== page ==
Thirty-Three Men The Media Circus at Chile's San José Mine

The effort to rescue 33 trapped miners in Copiapó, Chile, has become a national mission. German technology may ultimately help save the men. But in the meantime, the journalists from around the world who have gathered in the mining camps have little to do.

Héctor Ticona is 58 and looks like an ill-tempered prizefighter. He looks over at the huts at the entrance to the mine as if he would like to smash them to pieces. Behind him, a Chilean flag is flying on a pole someone jammed into the gravel. A woman walks by and says: "The cardinal has announced that he'll be coming soon. He wants to comfort the families. There's going to be a service." Ticona scratches his head. "Okay, a cardinal too," he mumbles. "Sure, whatever."

He has worked in gold and copper mines since he was a boy. He has nothing against cardinals. It's just that a cardinal isn't what he needs at the moment. Nor does he need people like the health minister, who was standing around giving interviews here recently. And he certainly doesn't need the two evangelical nuisances in pinstriped suits who were just here. They handed out small Bibles and said: "God is only testing your faith, Ticona."

In fact the only person Ticona wants to see at the moment in the northern Chilean mining town of Copiapó is his son, Ariel.

33 Symbols

Ariel Ticona is one of the 33 trapped miners that have been waiting to be rescued from a depth of 688 meters (2,257 feet) in the San José mine, which is part of the larger San Esteban gold and copper mine, since Aug. 5. Almost four weeks have passed, four weeks Héctor Ticona has spent staring at the entrance to the mine. He's had enough.

Rescuing these men has become a national project. When he learned about the accident, Chilean President Sebastián Piñera interrupted a visit to Colombia and said that the government would do everything humanly possible to rescue the miners. When it was discovered, on Aug. 22, that the miners are still alive, the mood was euphoric. People celebrated on the same town squares where only a few weeks earlier they had cheered on the Chilean football team during the World Cup in South Africa.

The 33 miners, men who risk their lives every day to earn about €600 ($762) a month, had become heroes -- symbols of perseverence. In February an earthquake, the fifth-most powerful in Chilean history, claimed 500 lives. The quake directly affected two million Chileans, and half a million houses and apartments were partially or completely destroyed. If these men could survive for 17 days in a mine, at temperatures of about 30 degrees Celsius (86 degrees Fahrenheit) and unbearable humidity, with only a few cans of tuna fish, crackers and the belief that someone would rescue them, then Chile would also endure. That, at least, was the message President Piñera sought to convey to the country.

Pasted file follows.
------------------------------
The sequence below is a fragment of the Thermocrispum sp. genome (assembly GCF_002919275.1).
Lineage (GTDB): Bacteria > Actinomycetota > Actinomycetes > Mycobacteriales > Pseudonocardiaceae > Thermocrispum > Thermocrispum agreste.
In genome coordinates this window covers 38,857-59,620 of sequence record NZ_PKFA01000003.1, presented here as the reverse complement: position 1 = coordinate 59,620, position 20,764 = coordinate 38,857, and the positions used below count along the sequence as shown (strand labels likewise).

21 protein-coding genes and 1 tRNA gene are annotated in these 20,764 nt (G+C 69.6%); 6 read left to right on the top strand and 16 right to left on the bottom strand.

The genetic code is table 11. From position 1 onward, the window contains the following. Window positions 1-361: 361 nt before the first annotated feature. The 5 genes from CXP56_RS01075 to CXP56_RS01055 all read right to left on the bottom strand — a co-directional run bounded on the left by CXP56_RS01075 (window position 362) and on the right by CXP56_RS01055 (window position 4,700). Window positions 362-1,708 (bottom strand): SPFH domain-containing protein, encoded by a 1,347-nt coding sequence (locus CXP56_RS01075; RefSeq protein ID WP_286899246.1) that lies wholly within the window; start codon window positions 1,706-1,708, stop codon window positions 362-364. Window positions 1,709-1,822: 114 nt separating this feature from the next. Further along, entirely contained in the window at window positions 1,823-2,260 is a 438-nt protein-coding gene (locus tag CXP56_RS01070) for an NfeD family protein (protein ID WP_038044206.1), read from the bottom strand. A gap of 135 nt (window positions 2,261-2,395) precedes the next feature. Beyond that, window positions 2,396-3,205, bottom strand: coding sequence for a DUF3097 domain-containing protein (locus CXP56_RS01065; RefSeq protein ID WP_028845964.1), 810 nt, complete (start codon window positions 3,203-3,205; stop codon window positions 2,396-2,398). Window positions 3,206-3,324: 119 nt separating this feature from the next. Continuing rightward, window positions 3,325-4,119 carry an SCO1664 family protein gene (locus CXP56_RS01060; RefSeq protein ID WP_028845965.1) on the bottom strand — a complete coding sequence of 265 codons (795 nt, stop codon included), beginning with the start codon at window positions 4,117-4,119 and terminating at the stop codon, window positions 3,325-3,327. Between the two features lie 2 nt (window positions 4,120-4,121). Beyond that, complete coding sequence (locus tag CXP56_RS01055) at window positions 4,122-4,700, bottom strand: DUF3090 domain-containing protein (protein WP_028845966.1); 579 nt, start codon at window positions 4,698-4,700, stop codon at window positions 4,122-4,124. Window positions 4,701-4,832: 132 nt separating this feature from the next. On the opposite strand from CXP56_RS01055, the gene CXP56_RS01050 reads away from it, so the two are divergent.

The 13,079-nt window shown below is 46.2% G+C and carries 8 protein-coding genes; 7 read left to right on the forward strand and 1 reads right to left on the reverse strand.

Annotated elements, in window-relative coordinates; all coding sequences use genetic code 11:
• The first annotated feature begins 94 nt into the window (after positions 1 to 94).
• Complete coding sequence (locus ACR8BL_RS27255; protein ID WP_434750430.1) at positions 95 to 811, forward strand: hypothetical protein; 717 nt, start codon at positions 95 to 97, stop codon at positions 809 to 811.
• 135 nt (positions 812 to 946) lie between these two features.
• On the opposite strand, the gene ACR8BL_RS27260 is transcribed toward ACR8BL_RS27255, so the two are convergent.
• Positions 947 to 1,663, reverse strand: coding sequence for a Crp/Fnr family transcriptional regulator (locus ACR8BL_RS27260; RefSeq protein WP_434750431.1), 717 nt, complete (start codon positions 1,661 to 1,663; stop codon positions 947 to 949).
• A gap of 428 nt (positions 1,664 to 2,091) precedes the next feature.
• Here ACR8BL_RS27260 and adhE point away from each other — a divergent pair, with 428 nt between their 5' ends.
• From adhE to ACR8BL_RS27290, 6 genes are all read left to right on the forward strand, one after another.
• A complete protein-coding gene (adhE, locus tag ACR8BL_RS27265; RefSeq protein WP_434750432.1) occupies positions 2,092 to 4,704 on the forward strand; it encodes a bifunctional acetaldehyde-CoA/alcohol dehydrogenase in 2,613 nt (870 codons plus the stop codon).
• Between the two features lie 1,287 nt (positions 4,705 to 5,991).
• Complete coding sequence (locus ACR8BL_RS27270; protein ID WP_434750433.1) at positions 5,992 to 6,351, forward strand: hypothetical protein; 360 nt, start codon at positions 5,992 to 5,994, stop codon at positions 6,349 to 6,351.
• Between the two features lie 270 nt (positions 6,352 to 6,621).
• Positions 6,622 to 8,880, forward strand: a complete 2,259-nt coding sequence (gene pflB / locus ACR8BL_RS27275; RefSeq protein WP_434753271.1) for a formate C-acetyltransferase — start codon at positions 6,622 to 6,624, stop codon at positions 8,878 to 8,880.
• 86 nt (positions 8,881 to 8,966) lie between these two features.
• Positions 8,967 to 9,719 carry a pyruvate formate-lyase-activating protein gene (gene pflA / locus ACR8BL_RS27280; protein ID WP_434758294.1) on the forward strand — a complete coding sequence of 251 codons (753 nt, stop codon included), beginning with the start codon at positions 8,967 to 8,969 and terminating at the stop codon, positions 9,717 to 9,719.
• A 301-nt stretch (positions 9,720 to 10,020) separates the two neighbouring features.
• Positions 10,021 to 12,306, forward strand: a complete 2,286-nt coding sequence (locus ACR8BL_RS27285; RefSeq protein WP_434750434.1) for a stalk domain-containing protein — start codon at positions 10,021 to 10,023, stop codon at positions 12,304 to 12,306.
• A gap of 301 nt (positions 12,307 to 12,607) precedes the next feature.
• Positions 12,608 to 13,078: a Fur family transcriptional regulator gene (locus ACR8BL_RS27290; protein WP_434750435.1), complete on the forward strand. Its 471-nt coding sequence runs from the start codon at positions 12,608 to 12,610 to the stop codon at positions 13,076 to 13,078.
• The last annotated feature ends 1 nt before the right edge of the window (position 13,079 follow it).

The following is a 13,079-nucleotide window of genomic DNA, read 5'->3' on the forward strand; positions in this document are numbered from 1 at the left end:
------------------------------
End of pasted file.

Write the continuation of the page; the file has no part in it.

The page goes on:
Piñera, the first conservative politician in power since the end of the dictatorship of Augusto Pinochet, owns a private television station and prefers to keep his message simple and straightforward. This will probably describe his tone on Sept. 18, when Chile celebrates the 200th anniversary of its independence from Spain, a perfect occasion. Everyone will be listening.

Equipment from Germany

Ticona turns away and walks to the food tent. He needs a cup of tea. In recent weeks, an entire tent city has taken shape around the entrance to the mine, which has become a temporary home for the families of the miners. The town of Copiapó is providing food free of charge. The TV stations' broadcasting vans are parked next to the tents, their generators droning all day long. More than 200 journalists are accredited. There are also photographers and cameramen on the scene, but there is little in the way of new information to report.

A machine called a Strata 950, from Australia, has begun operating. The drill head and a drive motor are from Germany. The rescue plan calls for drilling a hole, 66 centimeters (about 2'2'") wide, into the rock through which the miners are to be pulled out. The work is expected to take about four months, and the chief engineer has indicated that he could be finished by the end of October. There is plenty of speculation over whether the work might be completed even more quickly.

Ticona walks past a white pickup truck, the vehicle that brings food for the 33 miners. At first, they were only given liquid food in bags, which were lowered through the narrow supply shaft, because doctors wanted to accustom them gradually to solid food. When the photographers and cameramen realized that the miners' food was on the pickup truck, they rushed over to the vehicle's loading ramp, where 50 cameras captured images of 33 packages of meatballs and rice that would end up on the evening news on Chilean television. The story could have been called, "Heroes eat meatballs."